Halbe Zijlstra leaves the Dutch parliament after he announcing his resignation as foreign minister
The Hague (AFP) - New Dutch Foreign Minister Halbe Zijlstra resigned Tuesday, after admitting he had lied about his presence at a meeting with Russian President Vladimir Putin.
“I see no other option today than to hand in my resignation to his majesty the King,” a tearful Zijlstra told MPs in a hastily called session of parliament.
Zijlstra had only been in the post for four months, and the dramatic events came just hours before he was due to leave on an official trip to Moscow to meet with Russian Foreign Minister Sergei Lavrov.
“This is by far the biggest mistake I have made in my career,” he admitted to Dutch politicians in the lower house of parliament, watched by Prime Minister Mark Rutte.
Zijlstra is a member of Rutte’s Liberal VVD party, and his resignation is the first major scandal to shake the fragile four-party coalition cobbled together after record talks last year.
As he left the chamber he was given a hug by Rutte, who then came under fire from other MPs about how long he had known about his minister’s deception.
Zijlstra had been due to meet Lavrov on Wednesday to discuss among other things the 2014 downing of the Malaysian Airlines flight MH17 by a missile fired from territory held by pro-Russian rebels over Ukraine.
The tragedy in which all 298 people on board died, most of them Dutch, has soured ties, and led to accusations that Moscow is not being truthful about the events.
A Dutch foreign ministry official told AFP that the Moscow “meeting will not go ahead, for obvious reasons” and they would try to look “at a later date”.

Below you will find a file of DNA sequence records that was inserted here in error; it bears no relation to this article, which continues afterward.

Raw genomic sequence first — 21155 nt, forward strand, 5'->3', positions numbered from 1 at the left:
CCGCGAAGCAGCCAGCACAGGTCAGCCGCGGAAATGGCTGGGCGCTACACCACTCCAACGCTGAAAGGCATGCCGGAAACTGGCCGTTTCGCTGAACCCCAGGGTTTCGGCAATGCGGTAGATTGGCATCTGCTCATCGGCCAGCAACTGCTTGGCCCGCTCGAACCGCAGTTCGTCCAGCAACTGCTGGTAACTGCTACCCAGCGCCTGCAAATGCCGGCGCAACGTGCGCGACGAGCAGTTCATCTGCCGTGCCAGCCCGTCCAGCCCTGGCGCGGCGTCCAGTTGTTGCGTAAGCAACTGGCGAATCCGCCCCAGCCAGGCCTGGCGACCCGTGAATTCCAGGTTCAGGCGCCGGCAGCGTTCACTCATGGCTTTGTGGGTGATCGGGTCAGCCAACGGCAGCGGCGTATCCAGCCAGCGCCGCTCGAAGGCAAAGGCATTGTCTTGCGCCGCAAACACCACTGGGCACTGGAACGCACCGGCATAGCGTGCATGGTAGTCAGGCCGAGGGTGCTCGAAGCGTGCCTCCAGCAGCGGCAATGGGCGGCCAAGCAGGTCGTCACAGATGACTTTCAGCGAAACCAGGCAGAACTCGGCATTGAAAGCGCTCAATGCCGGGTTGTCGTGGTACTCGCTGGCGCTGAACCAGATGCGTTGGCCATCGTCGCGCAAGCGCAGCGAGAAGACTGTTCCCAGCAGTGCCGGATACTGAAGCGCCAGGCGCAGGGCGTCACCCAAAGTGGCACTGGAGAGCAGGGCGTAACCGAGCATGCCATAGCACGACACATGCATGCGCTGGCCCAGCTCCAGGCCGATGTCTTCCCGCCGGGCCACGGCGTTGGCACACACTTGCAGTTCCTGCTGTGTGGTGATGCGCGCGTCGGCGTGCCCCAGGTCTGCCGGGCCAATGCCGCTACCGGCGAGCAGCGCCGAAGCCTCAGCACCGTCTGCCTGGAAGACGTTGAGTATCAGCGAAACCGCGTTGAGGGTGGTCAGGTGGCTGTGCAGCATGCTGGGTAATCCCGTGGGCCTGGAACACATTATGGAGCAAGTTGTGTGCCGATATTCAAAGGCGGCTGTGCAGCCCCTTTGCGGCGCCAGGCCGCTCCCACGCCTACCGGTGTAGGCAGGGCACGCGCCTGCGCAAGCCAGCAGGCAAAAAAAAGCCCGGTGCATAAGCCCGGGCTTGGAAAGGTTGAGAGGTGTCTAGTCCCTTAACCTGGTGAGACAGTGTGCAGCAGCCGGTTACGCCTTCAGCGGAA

Stepping down, Zijlstra told MPs Tuesday that the credibility of the country’s foreign minister must be “beyond doubt, both inside and outside of the country”.
His resignation came after he falsely claimed that he had attended a 2006 meeting in Putin’s dacha which included Jeroen van der Veer, Shell’s former chief executive.
“I have spoken about an incident of great importance, saying I was there in person, while that was not the case,” Zijlstra told MPs on Tuesday.
- ‘Fake news’ -
Halbe Zijlstra had only served as Dutch foreign minister for four months
“I wanted to tell this story convincingly without revealing my source, it was obviously the wrong choice. I should not have done it. I am sorry.”
A former Shell contractor, Zijlstra had told members of his Liberal VVD party in 2106 that during the meeting Putin allegedly spoke about his definition of a “Greater Russia”.
Putin “wants to go back to a ‘Greater Russia’ and his answer was that it included Russia, Belarus, Ukraine and the Baltic States,” Zijlstra had claimed.
The Russian embassy angrily waded into the scandal on Tuesday, accusing the Dutch of spreading “fake news”.
“In the Netherlands, Russia is being blamed for disseminating disinformation. Dutch officials are constantly making such unfounded statements,” it said in a statement.
Trying to attribute to Russia “great-power ambitions and the desire to recreate ‘the Soviet Empire’ do not hold up,” the embassy added, saying such claims were “conceived in someone’s inflamed imagination”.
Zijlstra’s appointment in October as foreign minister had raised eyebrows because of his perceived lack of diplomatic credentials.
But the Volkskrant newspaper said “his spin doctors” had used the story of the Putin meeting “to ward off criticism about his lack of foreign experience”.
It was not immediately clear who would replace Zijlstra as the country’s top diplomat.